amphotericin B liposomal (cont.)
IN THIS ARTICLE
What should I discuss with my health care provider before receiving amphotericin B liposomal (AmBisome)?
Do not receive this medication if you are allergic to any formulation of amphotericin B (Abelcet, AmBisome, Amphotec, or Fungizone).
Before receiving amphotericin B liposomal, tell your doctor if you are allergic to any drugs, or if you have:
If you have any of these conditions, you may not be able to receive amphotericin B liposomal, or you may need dosage adjustments or special tests during treatment.
FDA pregnancy category B. This medication is not expected to be harmful to an unborn baby. Tell your doctor if you are pregnant or plan to become pregnant during treatment.
It is not known whether amphotericin B liposomal passes into breast milk or if it could harm a nursing baby. Do not receive this medication without telling your doctor if you are breast-feeding a baby.
How is amphotericin B liposomal given (AmBisome)?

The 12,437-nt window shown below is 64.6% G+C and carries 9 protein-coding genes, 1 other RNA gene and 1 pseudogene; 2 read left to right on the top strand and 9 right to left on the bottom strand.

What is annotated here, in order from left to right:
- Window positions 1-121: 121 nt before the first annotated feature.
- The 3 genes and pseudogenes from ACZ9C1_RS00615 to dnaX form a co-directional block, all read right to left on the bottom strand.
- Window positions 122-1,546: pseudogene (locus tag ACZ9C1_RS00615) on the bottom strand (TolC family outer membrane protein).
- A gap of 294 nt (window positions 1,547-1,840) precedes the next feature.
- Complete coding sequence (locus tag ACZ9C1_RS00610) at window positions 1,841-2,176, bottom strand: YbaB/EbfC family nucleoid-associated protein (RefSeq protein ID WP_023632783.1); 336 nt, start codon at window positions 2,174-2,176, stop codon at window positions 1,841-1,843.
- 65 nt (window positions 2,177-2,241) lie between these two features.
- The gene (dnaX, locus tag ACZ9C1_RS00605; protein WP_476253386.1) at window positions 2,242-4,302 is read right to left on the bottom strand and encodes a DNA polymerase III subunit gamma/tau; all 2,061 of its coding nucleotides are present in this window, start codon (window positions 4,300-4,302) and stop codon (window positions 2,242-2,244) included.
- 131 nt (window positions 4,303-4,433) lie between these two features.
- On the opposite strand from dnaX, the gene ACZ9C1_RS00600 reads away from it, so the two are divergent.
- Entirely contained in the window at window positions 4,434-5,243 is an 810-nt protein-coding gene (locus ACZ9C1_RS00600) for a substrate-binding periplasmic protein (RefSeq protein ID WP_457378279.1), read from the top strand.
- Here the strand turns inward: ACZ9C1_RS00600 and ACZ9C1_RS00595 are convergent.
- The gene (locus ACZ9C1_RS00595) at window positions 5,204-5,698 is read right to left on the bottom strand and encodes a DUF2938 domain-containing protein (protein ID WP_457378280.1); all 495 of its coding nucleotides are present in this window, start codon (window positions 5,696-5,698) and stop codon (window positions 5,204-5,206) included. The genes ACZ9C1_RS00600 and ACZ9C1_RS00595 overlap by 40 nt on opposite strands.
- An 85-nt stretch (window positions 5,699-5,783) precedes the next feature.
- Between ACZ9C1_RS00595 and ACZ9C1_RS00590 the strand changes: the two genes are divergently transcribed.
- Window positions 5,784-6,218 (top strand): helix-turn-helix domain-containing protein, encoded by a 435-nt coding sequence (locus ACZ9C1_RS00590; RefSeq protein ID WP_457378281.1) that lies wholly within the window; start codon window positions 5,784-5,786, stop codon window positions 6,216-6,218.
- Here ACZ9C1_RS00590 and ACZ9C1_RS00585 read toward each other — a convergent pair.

Amphotericin B liposomal is given as an injection through a needle placed into a vein. You will receive this injection in a clinic or hospital setting.
The medicine must be given slowly through an IV infusion, and can take up to 6 hours to complete.
While you are receiving your amphotericin B liposomal infusion, your caregivers will check your blood pressure, pulse, temperature, and lung function about every 30 minutes.
To be sure this medication is not causing harmful effects, your blood cells, kidney function, and liver function may also need to be tested.
Amphotericin B liposomal can have long-lasting effects on your body. Do not miss any follow-up visits to your doctor for blood or urine tests.
Report Problems to the Food and Drug Administration
You are encouraged to report negative side effects of prescription drugs to the FDA. Visit the FDA MedWatch website or call 1-800-FDA-1088.
Need help identifying pills and medications?
Find out what women really need.